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The 1906 San Francisco earthquake shares several similarities with Hurricane Katrina, which slammed the Gulf Coast last August.
The two disasters wiped out major cities of roughly the same population, leaving hundreds of thousands of residents suddenly homeless.
Just as the flooding that followed Katrina caused much of the destruction associated with that catastrophe, the conflagration that followed the 1906 earthquake caused more damage than the initial ground shaking.
In both cases, insurers faced demands for coverages that their policies explicitly excluded.
Ongoing lawsuits spurred by Katrina, for instance, seek to have insurers pay for storm-surge damage, despite policy language excluding flood coverage. Similarly, many of the fire policies that covered about 90% of San Francisco's property in 1906 excluded earthquake damage and fire damage resulting from earthquakes, according to insurers.
But following the 1906 event, insurers met in New York and uniformly agreed to pay fire losses regardless of the cause, unless irrefutable evidence showed that ground trembling alone had destroyed a structure.
And, despite a lack of policy uniformity and several exclusion clauses with varied wording, insurers settled about 100,000 claims. Out of $235 million in insured losses, insurers paid out about $180 million, according to the New York-based Insurance Information Institute.
The III says that at least 12 insurers went bankrupt and financial impairment kept some underwriters from paying more than a portion of insured losses.
According to Swiss Reinsurance Co., its contracts at the time stated the reinsurer would not pay when its cedents' excluded earthquake losses. But the Zurich-based reinsurer reversed course and decided to follow its cedents' lead, regardless of policy exclusions.
That action "represents our largest ever natural-hazard loss payment expressed as a percentage of annual nonlife premium," the reinsurer states in a report on the 1906 earthquake titled "A Shake in Insurance History--The 1906 San Francisco Earthquake."
Some insurance observers say that political pressure led insurers to settle claims despite being excluded. But paying out losses also gave rise to insurance lore and helped burnish reputations. Swiss Re, for example, says that its decision helped strengthened its market position.
Munich Reinsurance Co. said its chief executive officer at the time traveled to San Francisco and enhanced the company's reputation with his efficient handling of client requests for cash.
The 1906 event still represents the biggest single loss from a natural disaster in the 125-year history of Munich Re, the company said.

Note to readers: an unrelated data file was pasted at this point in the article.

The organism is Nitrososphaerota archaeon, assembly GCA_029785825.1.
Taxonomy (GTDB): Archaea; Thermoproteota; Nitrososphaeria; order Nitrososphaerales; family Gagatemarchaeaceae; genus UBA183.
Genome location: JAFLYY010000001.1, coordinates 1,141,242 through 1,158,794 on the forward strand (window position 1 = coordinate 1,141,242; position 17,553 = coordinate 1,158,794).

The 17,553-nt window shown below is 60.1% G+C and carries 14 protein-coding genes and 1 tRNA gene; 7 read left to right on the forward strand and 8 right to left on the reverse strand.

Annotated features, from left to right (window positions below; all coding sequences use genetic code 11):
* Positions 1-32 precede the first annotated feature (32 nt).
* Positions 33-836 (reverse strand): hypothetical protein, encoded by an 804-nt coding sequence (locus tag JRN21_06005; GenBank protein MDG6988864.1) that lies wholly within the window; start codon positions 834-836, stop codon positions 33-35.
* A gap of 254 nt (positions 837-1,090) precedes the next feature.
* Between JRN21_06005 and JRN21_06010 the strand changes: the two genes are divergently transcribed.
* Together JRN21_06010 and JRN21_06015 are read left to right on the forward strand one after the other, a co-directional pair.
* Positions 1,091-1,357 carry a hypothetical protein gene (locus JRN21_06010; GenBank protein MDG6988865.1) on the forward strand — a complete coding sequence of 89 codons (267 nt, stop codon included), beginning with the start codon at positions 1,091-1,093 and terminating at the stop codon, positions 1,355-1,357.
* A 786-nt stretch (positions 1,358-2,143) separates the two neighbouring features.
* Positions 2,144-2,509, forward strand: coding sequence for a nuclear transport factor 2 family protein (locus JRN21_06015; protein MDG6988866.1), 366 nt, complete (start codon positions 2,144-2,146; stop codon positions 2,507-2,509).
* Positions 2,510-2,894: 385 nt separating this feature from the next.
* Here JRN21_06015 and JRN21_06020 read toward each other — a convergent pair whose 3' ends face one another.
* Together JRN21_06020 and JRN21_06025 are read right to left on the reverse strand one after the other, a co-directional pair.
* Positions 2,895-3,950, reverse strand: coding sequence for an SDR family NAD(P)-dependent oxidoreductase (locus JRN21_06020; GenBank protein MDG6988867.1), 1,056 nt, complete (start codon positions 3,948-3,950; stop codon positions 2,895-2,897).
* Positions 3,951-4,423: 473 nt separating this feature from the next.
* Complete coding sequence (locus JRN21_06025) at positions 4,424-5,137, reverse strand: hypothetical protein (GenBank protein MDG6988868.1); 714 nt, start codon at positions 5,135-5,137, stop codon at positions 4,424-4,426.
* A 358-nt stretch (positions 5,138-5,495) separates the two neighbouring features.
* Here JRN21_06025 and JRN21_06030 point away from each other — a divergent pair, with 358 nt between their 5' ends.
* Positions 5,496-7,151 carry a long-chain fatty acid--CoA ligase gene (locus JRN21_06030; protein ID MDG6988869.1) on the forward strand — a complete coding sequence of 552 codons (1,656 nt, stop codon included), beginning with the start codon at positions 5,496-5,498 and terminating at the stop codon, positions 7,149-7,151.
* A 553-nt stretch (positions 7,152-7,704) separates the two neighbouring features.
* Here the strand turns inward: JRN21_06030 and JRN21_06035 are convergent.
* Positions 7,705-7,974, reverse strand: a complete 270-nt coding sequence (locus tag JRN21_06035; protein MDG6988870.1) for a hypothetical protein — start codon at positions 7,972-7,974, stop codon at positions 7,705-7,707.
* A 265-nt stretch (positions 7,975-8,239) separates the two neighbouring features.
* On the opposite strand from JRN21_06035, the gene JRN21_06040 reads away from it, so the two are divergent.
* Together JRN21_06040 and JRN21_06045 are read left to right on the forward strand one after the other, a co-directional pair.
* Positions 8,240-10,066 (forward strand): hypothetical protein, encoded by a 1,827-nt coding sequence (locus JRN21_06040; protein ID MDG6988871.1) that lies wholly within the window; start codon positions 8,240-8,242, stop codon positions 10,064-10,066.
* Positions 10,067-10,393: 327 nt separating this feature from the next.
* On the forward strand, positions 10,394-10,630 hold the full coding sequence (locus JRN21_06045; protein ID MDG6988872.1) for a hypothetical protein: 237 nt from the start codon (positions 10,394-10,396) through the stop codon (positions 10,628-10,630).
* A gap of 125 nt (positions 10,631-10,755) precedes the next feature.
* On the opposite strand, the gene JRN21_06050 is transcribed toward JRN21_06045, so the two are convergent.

The famous telegraph from the Lloyd's of London underwriter Cuthbert Heath ordering a San Francisco agent to "pay all of our policyholders in full irrespective of the terms of their policies" cemented Lloyd's relationship with the United States, according to Wendy Baker, president of Lloyd's America in New York.
Lloyd's had begun writing nonmarine coverages just three years before the 1906 earthquake, and Mr. Heath's decision to pay all claims cost the market $50 million, equal to about $1 billion today.
Now the United States is Lloyd's largest insurance market, totaling 40% of its business, or $9 billion worth of insurance and reinsurance contracts, Ms. Baker said.
Lloyd's currently provides surplus lines earthquake coverage for U.S. commercial entities and reinsurance for the Sacramento, Calif.-based California Earthquake Authority, an entity that offers residential earthquake insurance to California homeowners.
Today, only about 15% of Californians buy coverage from the CEA, which was created in the mid-1990s to address an insurance availability crisis that homeowners faced following the Northridge earthquake in 1994.
Insurers estimate that about 30% to 40% of all California-exposed values are insured for earthquake losses.
Yet, according to the U.S. Geological Survey, "a repeat of the 1906 earthquake is only one of a wide number of future major damaging earthquakes likely to impact the Bay Area."
Catastrophe modeler AIR Worldwide estimates that a recurrence of the 1906 event would cause $300 billion in total property losses today. According to Boston-based AIR, there exists a 6% probability of such an earthquake taking place over the next 30 years.